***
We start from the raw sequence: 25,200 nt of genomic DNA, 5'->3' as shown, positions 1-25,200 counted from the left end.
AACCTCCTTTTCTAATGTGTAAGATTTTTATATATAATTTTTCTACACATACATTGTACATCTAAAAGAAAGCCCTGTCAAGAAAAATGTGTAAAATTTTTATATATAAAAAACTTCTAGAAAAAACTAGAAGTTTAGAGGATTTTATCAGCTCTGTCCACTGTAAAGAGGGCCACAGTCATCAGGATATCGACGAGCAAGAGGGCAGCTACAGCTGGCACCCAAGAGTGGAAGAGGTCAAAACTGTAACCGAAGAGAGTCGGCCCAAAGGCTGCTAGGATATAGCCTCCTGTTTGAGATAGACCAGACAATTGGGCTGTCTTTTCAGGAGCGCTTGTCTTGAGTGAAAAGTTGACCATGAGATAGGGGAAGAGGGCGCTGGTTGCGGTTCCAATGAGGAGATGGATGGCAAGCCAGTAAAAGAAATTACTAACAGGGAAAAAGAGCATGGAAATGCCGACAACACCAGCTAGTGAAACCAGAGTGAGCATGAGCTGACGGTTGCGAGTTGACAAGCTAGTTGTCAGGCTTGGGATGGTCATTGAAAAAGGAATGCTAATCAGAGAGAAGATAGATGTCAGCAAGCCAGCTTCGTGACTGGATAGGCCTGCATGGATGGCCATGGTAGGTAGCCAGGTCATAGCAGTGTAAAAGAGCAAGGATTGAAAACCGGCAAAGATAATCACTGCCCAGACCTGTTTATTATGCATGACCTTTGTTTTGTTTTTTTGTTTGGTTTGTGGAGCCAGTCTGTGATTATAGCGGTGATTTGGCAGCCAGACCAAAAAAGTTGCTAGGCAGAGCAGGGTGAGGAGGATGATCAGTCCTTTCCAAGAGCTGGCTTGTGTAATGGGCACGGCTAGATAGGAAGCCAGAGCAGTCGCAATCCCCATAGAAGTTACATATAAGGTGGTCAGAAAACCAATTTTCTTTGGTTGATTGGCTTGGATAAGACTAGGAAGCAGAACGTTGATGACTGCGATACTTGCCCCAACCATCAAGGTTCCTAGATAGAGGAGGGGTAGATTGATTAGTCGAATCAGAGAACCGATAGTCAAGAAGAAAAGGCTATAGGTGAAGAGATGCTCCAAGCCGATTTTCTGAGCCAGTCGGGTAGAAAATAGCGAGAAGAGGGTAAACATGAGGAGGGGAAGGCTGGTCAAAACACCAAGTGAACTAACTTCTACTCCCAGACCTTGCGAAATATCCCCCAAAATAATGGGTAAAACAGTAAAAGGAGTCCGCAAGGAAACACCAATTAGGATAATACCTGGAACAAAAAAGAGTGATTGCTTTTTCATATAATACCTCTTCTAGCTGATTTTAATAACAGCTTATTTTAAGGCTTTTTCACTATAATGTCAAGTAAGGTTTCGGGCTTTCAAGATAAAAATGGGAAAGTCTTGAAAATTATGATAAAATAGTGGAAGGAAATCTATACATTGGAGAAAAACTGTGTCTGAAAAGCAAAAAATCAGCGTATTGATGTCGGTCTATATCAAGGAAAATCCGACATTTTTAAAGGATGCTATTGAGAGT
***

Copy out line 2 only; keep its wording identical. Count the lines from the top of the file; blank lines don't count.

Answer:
AACCTCCTTTTCTAATGTGTAAGATTTTTATATATAATTTTTCTACACATACATTGTACATCTAAAAGAAAGCCCTGTCAAGAAAAATGTGTAAAATTTTTATATATAAAAAACTTCTAGAAAAAACTAGAAGTTTAGAGGATTTTATCAGCTCTGTCCACTGTAAAGAGGGCCACAGTCATCAGGATATCGACGAGCAAGAGGGCAGCTACAGCTGGCACCCAAGAGTGGAAGAGGTCAAAACTGTAACCGAAGAGAGTCGGCCCAAAGGCTGCTAGGATATAGCCTCCTGTTTGAGATAGACCAGACAATTGGGCTGTCTTTTCAGGAGCGCTTGTCTTGAGTGAAAAGTTGACCATGAGATAGGGGAAGAGGGCGCTGGTTGCGGTTCCAATGAGGAGATGGATGGCAAGCCAGTAAAAGAAATTACTAACAGGGAAAAAGAGCATGGAAATGCCGACAACACCAGCTAGTGAAACCAGAGTGAGCATGAGCTGACGGTTGCGAGTTGACAAGCTAGTTGTCAGGCTTGGGATGGTCATTGAAAAAGGAATGCTAATCAGAGAGAAGATAGATGTCAGCAAGCCAGCTTCGTGACTGGATAGGCCTGCATGGATGGCCATGGTAGGTAGCCAGGTCATAGCAGTGTAAAAGAGCAAGGATTGAAAACCGGCAAAGATAATCACTGCCCAGACCTGTTTATTATGCATGACCTTTGTTTTGTTTTTTTGTTTGGTTTGTGGAGCCAGTCTGTGATTATAGCGGTGATTTGGCAGCCAGACCAAAAAAGTTGCTAGGCAGAGCAGGGTGAGGAGGATGATCAGTCCTTTCCAAGAGCTGGCTTGTGTAATGGGCACGGCTAGATAGGAAGCCAGAGCAGTCGCAATCCCCATAGAAGTTACATATAAGGTGGTCAGAAAACCAATTTTCTTTGGTTGATTGGCTTGGATAAGACTAGGAAGCAGAACGTTGATGACTGCGATACTTGCCCCAACCATCAAGGTTCCTAGATAGAGGAGGGGTAGATTGATTAGTCGAATCAGAGAACCGATAGTCAAGAAGAAAAGGCTATAGGTGAAGAGATGCTCCAAGCCGATTTTCTGAGCCAGTCGGGTAGAAAATAGCGAGAAGAGGGTAAACATGAGGAGGGGAAGGCTGGTCAAAACACCAAGTGAACTAACTTCTACTCCCAGACCTTGCGAAATATCCCCCAAAATAATGGGTAAAACAGTAAAAGGAGTCCGCAAGGAAACACCAATTAGGATAATACCTGGAACAAAAAAGAGTGATTGCTTTTTCATATAATACCTCTTCTAGCTGATTTTAATAACAGCTTATTTTAAGGCTTTTTCACTATAATGTCAAGTAAGGTTTCGGGCTTTCAAGATAAAAATGGGAAAGTCTTGAAAATTATGATAAAATAGTGGAAGGAAATCTATACATTGGAGAAAAACTGTGTCTGAAAAGCAAAAAATCAGCGTATTGATGTCGGTCTATATCAAGGAAAATCCGACATTTTTAAAGGATGCTATTGAGAGT